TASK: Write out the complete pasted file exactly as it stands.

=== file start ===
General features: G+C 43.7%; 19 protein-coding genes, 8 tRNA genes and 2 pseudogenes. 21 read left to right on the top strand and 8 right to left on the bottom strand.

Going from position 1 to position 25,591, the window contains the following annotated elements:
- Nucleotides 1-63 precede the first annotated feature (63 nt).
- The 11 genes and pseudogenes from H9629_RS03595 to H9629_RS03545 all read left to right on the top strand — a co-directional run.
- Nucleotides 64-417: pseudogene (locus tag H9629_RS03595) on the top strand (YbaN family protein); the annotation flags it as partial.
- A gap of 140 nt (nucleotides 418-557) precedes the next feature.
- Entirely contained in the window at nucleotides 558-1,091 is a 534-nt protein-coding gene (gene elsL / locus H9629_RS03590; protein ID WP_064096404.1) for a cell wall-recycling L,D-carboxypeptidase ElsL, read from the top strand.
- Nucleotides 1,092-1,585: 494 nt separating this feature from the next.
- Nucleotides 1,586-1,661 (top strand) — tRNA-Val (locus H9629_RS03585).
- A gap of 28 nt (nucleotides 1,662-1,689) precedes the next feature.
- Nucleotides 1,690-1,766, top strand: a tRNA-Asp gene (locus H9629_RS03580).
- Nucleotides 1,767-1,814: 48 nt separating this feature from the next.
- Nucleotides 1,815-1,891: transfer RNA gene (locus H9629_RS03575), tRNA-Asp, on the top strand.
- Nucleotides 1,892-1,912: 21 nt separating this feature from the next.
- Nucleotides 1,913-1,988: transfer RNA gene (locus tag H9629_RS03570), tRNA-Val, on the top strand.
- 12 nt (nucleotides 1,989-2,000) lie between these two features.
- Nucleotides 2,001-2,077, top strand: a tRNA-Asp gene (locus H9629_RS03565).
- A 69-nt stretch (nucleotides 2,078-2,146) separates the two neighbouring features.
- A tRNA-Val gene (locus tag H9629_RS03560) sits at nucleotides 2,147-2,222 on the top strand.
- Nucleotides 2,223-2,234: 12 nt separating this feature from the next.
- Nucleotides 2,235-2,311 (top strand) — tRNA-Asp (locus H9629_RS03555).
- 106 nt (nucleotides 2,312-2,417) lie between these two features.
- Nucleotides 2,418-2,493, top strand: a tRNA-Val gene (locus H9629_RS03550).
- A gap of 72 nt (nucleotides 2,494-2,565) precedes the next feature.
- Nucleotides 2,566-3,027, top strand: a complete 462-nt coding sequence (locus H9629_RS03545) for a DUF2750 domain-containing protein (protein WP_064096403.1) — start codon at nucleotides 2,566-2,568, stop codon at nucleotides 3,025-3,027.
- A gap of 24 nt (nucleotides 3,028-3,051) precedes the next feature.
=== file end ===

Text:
General features: G+C 43.7%; 19 protein-coding genes, 8 tRNA genes and 2 pseudogenes. 21 read left to right on the top strand and 8 right to left on the bottom strand.

Going from position 1 to position 25,591, the window contains the following annotated elements:
- Nucleotides 1-63 precede the first annotated feature (63 nt).
- The 11 genes and pseudogenes from H9629_RS03595 to H9629_RS03545 all read left to right on the top strand — a co-directional run.
- Nucleotides 64-417: pseudogene (locus tag H9629_RS03595) on the top strand (YbaN family protein); the annotation flags it as partial.
- A gap of 140 nt (nucleotides 418-557) precedes the next feature.
- Entirely contained in the window at nucleotides 558-1,091 is a 534-nt protein-coding gene (gene elsL / locus H9629_RS03590; protein ID WP_064096404.1) for a cell wall-recycling L,D-carboxypeptidase ElsL, read from the top strand.
- Nucleotides 1,092-1,585: 494 nt separating this feature from the next.
- Nucleotides 1,586-1,661 (top strand) — tRNA-Val (locus H9629_RS03585).
- A gap of 28 nt (nucleotides 1,662-1,689) precedes the next feature.
- Nucleotides 1,690-1,766, top strand: a tRNA-Asp gene (locus H9629_RS03580).
- Nucleotides 1,767-1,814: 48 nt separating this feature from the next.
- Nucleotides 1,815-1,891: transfer RNA gene (locus H9629_RS03575), tRNA-Asp, on the top strand.
- Nucleotides 1,892-1,912: 21 nt separating this feature from the next.
- Nucleotides 1,913-1,988: transfer RNA gene (locus tag H9629_RS03570), tRNA-Val, on the top strand.
- 12 nt (nucleotides 1,989-2,000) lie between these two features.
- Nucleotides 2,001-2,077, top strand: a tRNA-Asp gene (locus H9629_RS03565).
- A 69-nt stretch (nucleotides 2,078-2,146) separates the two neighbouring features.
- A tRNA-Val gene (locus tag H9629_RS03560) sits at nucleotides 2,147-2,222 on the top strand.
- Nucleotides 2,223-2,234: 12 nt separating this feature from the next.
- Nucleotides 2,235-2,311 (top strand) — tRNA-Asp (locus H9629_RS03555).
- 106 nt (nucleotides 2,312-2,417) lie between these two features.
- Nucleotides 2,418-2,493, top strand: a tRNA-Val gene (locus H9629_RS03550).
- A gap of 72 nt (nucleotides 2,494-2,565) precedes the next feature.
- Nucleotides 2,566-3,027, top strand: a complete 462-nt coding sequence (locus H9629_RS03545) for a DUF2750 domain-containing protein (protein WP_064096403.1) — start codon at nucleotides 2,566-2,568, stop codon at nucleotides 3,025-3,027.
- A gap of 24 nt (nucleotides 3,028-3,051) precedes the next feature.